November 7, 2018
Ideals to aspire beyond the Chinese Dream
Recently I met up with an old friend and we recalled our conversation years ago. He was then a visiting professor at one of the top universities in Shanghai. Though a foreigner, he is a great fan of Chinese literature and speaks fluent Mandarin. He has been all the while a keen student of Chinese history. It is fair to describe him as a Sinophile of some sort.
Soon after his arrival at the Shanghai University about 15 years ago, his colleagues brought him out on a sight-seeing tour in the financial district. They pointed out to him the array of skyscrapers dominating the area, expecting him to utter words of admiration. Instead, he kept silent and shook his head. When asked why, he said: “These super-tall structures are bad for the environment. They are expensive to build and expensive to maintain. What if there is a fire? Moreover, these buildings will not last for thousands of years. If you ask me, one thousand of such buildings cannot impress me as much as one Li Bai or one Wang Wei.” Li Bai and Wang Wei are two preeminent poets of the Tang Dynasty (618-907).
Fast forward to today, I asked for his take on the Chinese Dream. His reply was no surprise. The Chinese Dream is a multi-dimensional project, but he prefers focusing on its cultural dimension. Instead of pouring so much resources into massive iconic structures, it would be more fruitful and enduring to direct the resources to improving the educational conditions for children in rural regions and places lacking decent living environments. He has traveled to many parts of China and the school conditions in most rural areas caused him heartache. Of course, better schools and teachers by themselves will not guarantee production of awe-inspiring poems and novels. But they can increase the chances by widening the talent pools and nurturing potential Li Bais and Wang Weis.
To support his position, he mentioned the legacies of ancient Greece, whose brilliance in literature, astronomy, mathematics and philosophy remains today a gold standard for others to emulate. The achievements not only form a key foundation of European civilization, but are also an immense contribution to the cultural resources of the world. These cultural-intellectual achievements, rather than McDonalds, Hollywood or jeans, are soft power in the most profound sense.
The conversation somehow steers me to reflect on the Chinese Dream and his approach inspires me to come up with three suggestions.
First, ancient China, like the ancient Greece, was a period of intellectual brilliance with its thinkers and literature. Names like Confucius, Mencius and Sun Zi are well known all over the world, with Taoism of Lao Zi exerting influence in food, healthcare, paintings, science and literature. However, unlike Greek mythologies, Chinese literature of that period is relatively unknown outside East Asia. It is even less well known than The Arabian Nights. In percentage terms, probably more Chinese know about Ali Baba and the Forty Thieves than Arabs about Chang-E Flying to the Moon. China will do well to rectify this situation.
Second, to embark on a project of compiling a set of books, pretty similar to the Great Books of the Western World which was an initiative of the University of Chicago, in collaboration with the Encyclopædia Britannica publishing house. Let us tentatively name the proposed set the Great Books of the Chinese Civilization. The collection shall bring together the essential core of the Chinese cultural and intellectual canons and includes China’s most significant achievements in literature, history, philosophy and science. With authoritative editing and introduction, the books will provide as complete and accurate as possible the background and ideas that have shaped the course of Chinese civilization.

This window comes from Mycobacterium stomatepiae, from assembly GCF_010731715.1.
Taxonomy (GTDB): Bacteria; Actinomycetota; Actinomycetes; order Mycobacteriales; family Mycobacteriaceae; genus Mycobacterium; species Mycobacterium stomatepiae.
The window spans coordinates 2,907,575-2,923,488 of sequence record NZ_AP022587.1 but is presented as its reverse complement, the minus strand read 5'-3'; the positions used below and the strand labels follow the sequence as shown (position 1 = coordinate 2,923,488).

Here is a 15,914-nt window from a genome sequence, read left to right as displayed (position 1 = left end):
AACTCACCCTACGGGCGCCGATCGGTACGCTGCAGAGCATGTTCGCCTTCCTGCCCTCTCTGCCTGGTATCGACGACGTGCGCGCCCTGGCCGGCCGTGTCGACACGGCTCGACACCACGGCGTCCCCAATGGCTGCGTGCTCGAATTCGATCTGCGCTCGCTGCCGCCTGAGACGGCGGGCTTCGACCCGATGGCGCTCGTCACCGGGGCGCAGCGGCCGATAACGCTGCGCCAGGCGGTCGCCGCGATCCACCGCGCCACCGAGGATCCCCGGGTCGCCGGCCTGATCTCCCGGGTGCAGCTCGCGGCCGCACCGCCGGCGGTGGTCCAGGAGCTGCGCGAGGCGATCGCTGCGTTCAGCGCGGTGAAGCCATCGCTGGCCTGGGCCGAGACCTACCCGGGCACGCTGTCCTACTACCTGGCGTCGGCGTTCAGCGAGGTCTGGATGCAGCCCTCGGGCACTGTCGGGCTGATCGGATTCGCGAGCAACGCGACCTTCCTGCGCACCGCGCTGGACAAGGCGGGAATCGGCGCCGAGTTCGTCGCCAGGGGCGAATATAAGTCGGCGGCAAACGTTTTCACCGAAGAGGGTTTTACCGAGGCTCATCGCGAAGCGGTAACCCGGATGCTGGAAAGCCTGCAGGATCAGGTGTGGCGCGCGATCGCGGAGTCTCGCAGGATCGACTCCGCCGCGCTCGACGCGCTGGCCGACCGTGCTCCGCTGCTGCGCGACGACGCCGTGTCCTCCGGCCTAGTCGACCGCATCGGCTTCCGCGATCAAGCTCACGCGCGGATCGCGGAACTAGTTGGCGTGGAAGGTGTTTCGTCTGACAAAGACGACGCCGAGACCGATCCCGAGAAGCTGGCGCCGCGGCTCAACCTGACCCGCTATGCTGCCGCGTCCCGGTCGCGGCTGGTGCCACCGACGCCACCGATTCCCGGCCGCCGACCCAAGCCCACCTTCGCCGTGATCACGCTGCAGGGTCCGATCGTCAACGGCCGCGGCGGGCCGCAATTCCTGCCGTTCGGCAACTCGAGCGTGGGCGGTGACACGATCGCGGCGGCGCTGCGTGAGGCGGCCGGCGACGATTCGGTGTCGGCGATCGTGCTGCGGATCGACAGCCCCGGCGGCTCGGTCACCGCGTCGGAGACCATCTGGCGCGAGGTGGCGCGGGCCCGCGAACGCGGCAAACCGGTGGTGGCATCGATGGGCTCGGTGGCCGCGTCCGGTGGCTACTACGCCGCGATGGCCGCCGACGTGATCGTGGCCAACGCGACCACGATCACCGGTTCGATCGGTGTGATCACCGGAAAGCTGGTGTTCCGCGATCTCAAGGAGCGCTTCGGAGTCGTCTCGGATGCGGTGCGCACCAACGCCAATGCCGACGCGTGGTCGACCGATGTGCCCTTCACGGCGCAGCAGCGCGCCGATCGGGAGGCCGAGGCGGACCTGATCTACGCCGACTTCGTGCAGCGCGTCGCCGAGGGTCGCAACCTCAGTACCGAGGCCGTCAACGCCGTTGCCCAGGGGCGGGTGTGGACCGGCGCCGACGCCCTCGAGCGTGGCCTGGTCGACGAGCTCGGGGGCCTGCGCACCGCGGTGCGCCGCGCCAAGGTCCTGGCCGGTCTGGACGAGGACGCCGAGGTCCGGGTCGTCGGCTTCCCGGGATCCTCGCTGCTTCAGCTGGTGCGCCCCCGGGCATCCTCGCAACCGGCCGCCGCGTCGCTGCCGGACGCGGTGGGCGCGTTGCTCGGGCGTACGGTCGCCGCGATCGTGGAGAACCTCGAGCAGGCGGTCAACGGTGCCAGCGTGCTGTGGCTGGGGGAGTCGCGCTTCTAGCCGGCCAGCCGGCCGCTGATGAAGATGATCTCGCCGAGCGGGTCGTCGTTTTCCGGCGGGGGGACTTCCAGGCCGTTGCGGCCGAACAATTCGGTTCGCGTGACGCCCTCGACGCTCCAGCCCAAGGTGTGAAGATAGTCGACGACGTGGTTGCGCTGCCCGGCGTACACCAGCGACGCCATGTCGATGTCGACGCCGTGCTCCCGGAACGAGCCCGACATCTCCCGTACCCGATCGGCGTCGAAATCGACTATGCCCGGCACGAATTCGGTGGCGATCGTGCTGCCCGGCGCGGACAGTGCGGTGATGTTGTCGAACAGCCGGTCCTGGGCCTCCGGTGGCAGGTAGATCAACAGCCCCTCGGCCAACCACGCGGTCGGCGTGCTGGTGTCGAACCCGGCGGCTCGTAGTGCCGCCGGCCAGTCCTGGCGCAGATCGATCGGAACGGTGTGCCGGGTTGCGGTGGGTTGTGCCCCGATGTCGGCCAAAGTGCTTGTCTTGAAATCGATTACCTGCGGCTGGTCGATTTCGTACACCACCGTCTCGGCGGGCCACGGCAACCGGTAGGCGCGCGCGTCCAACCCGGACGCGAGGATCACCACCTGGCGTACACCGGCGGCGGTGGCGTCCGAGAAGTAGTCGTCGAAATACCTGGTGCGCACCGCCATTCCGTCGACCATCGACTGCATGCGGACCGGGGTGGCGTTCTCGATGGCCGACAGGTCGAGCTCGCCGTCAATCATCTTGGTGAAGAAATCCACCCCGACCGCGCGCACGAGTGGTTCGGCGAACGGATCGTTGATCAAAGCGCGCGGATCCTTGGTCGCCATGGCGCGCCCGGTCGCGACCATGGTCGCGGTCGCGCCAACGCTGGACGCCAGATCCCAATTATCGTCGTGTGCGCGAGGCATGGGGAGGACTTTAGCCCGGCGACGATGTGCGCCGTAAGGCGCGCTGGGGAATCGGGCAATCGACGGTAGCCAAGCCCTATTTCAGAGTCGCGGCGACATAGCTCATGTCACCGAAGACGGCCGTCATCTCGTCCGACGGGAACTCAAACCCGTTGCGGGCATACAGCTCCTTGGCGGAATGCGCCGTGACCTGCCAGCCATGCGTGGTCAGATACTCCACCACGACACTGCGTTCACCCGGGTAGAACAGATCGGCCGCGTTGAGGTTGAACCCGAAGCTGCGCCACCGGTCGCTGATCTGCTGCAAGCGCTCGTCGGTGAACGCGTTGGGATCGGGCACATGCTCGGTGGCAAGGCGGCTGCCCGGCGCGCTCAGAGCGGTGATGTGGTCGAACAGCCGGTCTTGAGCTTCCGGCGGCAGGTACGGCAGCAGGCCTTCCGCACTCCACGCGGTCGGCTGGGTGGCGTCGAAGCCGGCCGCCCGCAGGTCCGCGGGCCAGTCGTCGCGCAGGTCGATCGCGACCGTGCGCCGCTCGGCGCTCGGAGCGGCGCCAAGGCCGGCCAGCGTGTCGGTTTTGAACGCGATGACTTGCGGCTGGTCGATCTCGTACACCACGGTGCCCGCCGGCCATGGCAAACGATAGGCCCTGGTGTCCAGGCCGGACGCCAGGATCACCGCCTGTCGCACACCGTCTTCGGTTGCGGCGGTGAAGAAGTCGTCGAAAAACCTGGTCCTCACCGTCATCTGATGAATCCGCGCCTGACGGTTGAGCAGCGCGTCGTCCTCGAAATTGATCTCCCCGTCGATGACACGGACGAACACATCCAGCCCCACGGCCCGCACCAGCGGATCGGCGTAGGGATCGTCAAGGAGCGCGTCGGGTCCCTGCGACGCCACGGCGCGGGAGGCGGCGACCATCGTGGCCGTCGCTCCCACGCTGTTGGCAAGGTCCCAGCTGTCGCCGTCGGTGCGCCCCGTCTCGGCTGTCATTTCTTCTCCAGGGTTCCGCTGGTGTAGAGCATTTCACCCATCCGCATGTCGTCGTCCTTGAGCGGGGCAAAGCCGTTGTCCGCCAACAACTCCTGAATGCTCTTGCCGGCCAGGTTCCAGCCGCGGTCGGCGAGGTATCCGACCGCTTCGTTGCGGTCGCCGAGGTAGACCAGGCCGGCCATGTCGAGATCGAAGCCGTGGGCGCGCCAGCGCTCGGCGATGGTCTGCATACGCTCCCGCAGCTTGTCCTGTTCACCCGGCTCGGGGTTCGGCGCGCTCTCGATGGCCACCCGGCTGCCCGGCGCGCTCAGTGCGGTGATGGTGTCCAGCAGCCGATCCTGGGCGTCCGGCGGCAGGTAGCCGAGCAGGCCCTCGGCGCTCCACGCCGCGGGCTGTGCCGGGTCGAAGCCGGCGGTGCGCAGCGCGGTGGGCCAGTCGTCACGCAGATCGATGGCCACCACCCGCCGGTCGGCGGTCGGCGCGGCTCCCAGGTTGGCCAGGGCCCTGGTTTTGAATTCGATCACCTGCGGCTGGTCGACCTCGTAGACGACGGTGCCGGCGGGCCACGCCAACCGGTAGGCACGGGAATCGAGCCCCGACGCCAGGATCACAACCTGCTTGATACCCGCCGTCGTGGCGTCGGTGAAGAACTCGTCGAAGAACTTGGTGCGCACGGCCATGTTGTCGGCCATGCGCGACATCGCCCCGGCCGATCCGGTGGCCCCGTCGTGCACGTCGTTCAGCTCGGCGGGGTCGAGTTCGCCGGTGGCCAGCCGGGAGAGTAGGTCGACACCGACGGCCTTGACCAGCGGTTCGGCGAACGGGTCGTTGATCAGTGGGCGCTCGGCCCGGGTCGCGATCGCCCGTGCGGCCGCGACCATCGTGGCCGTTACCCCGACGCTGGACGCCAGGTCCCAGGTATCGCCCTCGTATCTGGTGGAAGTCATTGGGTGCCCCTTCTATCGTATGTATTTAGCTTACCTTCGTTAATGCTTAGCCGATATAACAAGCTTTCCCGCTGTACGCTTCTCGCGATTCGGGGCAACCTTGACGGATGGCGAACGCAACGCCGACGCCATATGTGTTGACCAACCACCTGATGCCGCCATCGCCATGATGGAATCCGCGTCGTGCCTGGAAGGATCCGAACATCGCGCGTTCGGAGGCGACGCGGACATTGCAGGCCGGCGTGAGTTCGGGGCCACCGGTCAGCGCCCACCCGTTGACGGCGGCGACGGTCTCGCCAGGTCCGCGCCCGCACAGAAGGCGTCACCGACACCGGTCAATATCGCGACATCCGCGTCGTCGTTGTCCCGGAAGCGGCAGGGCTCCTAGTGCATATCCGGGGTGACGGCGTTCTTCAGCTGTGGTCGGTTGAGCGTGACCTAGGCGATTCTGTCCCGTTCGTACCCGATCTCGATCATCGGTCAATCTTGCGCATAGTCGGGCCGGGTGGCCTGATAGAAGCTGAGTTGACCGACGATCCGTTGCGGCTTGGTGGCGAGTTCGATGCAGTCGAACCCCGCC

The project can serve as a platform for top scholars of China all over the world to work together, creating as a byproduct a network of intellectuals of similar interests. It would produce a convenient reference work for libraries all over the world. It should become a key component of a common body of knowledge for global-minded citizens.
The third project is to modernize traditional Chinese medicine and widen its scope of application. TCM represents distilled knowledge accumulated over many centuries of herbal medical practice and many associated treatment methodologies. It is evidence-based. However, critics of traditional medicine often claim that it is not scientific because its research method departs from that of Western medicine.
The theory of TCM needs a modern set of vocabulary and to be updated to take into account new medical findings. Asia is the home of traditional Chinese medicine, traditional Indian medicine Ayurveda, and traditional Islamic medicine practiced in the Middle East. It would be a rewarding project for the three streams of traditional medicine to share their insights and exchange their advances. This is an area for active collaboration among Asian countries, the success of which can boost the intellectual confidence of Asia, while making tangible contributions to healthcare in the whole world.
Michael Heng is a retired professor who held academic appointments in Australia, the Netherlands, and at six universities in Asia. The author contributed this article to China Watch exclusively. The views expressed do not necessarily reflect those of China Watch.